Anti-vaxxers have begun targeting children, with Piers Corbyn yelling at London pupils in an attempt to scare them off getting the jab while a separate mob picketed a school in Kent.
The notorious conspiracy theorist and his allies were spotted yesterday screaming at pupils and trying to shove leaflets into their hands.
In separate shameful scenes, a group of protesters appeared outside Simon Langton Girls’ Grammar School in Canterbury after the government announced it would begin rolling out Covid-19 vaccines to children aged 12 to 15.
The notorious conspiracy theorist and his allies were spotted yesterday screaming at pupils and trying to shove leaflets into their hands
Guidance has been issued for head teachers to contact police if they believe protests could take place as the programme will largely be delivered through schools.
The protesters had already shown up outside the school gates earlier this month when they were seen handing out literature to pupils.
Two days later, the Abbey School in Faversham was targeted, with police being called after a woman was reportedly assaulted.
They have now returned to Langton Girls’, displaying placards from the opposite side of the road for students to read as they arrived.
To date, 135, 252 have lost their lives to Covid-19 in the UK and 7,465,448 have been infected.
After the initial protest, the school’s head teacher Paul Pollard circulated a letter to parents accusing the group of engaging in ‘propaganda that has much in common with familiar far-right tropes’.
It read: ‘Following the recent events outside the school, where an anti-vaccination group staged a short protest, and with this announcement raising the possibility that this could happen again, I would like to ensure total clarity around this situation and the difference between the protest made and reasoned debate.
‘The group that protested outside of the school were not engaged in a science-led debate on the decision of whether or not to vaccinate 12 to 15-year-olds.
‘Instead, they were engaged in conspiracy theories, disinformation and various other propaganda that has much in common with familiar far-right tropes.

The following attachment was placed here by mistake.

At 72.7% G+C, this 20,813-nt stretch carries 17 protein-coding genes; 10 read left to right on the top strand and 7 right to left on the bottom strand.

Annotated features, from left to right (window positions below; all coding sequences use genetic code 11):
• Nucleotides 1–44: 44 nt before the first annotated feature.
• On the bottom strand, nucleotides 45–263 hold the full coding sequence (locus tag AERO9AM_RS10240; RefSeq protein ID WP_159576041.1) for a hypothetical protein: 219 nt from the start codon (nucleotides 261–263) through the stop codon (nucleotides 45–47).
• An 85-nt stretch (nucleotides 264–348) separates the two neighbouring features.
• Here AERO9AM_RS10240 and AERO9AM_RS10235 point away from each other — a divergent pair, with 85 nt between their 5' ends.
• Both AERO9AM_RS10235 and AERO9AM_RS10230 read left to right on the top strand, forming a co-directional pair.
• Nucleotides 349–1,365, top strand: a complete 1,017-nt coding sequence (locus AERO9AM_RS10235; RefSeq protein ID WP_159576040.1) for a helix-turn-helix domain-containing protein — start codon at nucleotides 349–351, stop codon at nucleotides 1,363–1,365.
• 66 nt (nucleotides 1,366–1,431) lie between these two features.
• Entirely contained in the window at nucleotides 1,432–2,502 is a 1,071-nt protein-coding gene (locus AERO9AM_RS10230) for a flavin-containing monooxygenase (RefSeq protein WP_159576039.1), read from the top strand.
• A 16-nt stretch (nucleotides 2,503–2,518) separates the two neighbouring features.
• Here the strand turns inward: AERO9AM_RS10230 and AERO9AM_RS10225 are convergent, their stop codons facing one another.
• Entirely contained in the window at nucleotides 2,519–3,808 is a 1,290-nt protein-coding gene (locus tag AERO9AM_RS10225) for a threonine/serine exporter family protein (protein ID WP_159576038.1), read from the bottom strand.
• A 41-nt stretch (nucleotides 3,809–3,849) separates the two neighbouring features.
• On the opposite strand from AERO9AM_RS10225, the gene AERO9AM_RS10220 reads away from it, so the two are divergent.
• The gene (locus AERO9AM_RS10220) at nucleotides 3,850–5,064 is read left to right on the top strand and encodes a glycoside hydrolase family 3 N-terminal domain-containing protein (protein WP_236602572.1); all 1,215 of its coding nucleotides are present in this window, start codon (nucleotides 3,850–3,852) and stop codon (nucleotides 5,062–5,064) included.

‘Whilst their protest outside school was peaceful, and very few students accepted leaflets, groups of this nature are working to spread fear and misinformation, not engage in discussion or debate.’
In separate shameful scenes, a group of protesters appeared outside Simon Langton Girls’ Grammar School in Canterbury
The government has advised children between the ages of 12 and 15 to get a single dose of the Covid vaccine.
Parental consent is not required if a child is considered competent to make the decision themselves.
But in the ‘great majority of cases, children and their parents come to the same decision’, according to England’s chief medical officer Professor Chris Whitty.
Last week, the UK Health Security Agency (UKHSA) said it was aware some schools had received campaign letters and emails with ‘misinformation’ about the vaccine programme.
The agency’s guidance states: ‘In the event of a protest or disruptive activity outside a school, or if schools know a protest is planned, they should alert the SAIS (School Age Immunisation Service) provider, local authority and police contacts to discuss the best way to manage the situation.’
Staff have been advised not to ‘engage directly’ with misinformation campaigns about the vaccine.
Instead, should ‘acknowledge receipt of concerns’ and ‘refer to the latest scientific guidance on the issue’ if necessary.
While they were not informed about the protest, the police will be called upon if they return, Mr Pollard said.
Two days later, the Abbey School in Faversham was targeted, with police being called after a woman was reportedly assaulted
He continued: ‘We will do all we can to discourage students from speaking or accepting material from them.
‘As previously, they will not enter the school site.
‘We would welcome parental support with this and ask that you reinforce with your children that in the event of further protests they should enter school without taking any literature or engaging in conversations.’
The school’s head teacher has already been in contact with the Kent County Council Prevent Education Officer.
Prevent is the government’s controversial strategy to combat extremist views and terrorism.
Documents, including one titled The Anti-Vaxx Playbook which outlines many of the common tropes and narratives being circulated have been provided by the council and shared with parents.
Mr Pollard added: ‘As a school we continue to develop our approach to all areas of safeguarding,’ Mr Pollard added.
‘This academic year we will be undertaking further whole staff training around extremism and the Prevent strategy, with a focus on contextual threats for our students.
‘We will also be commissioning an external review of our whole school’s safeguarding practices, policies and procedures, something we will routinely do to ensure all areas of safeguarding are as robust as we expect.’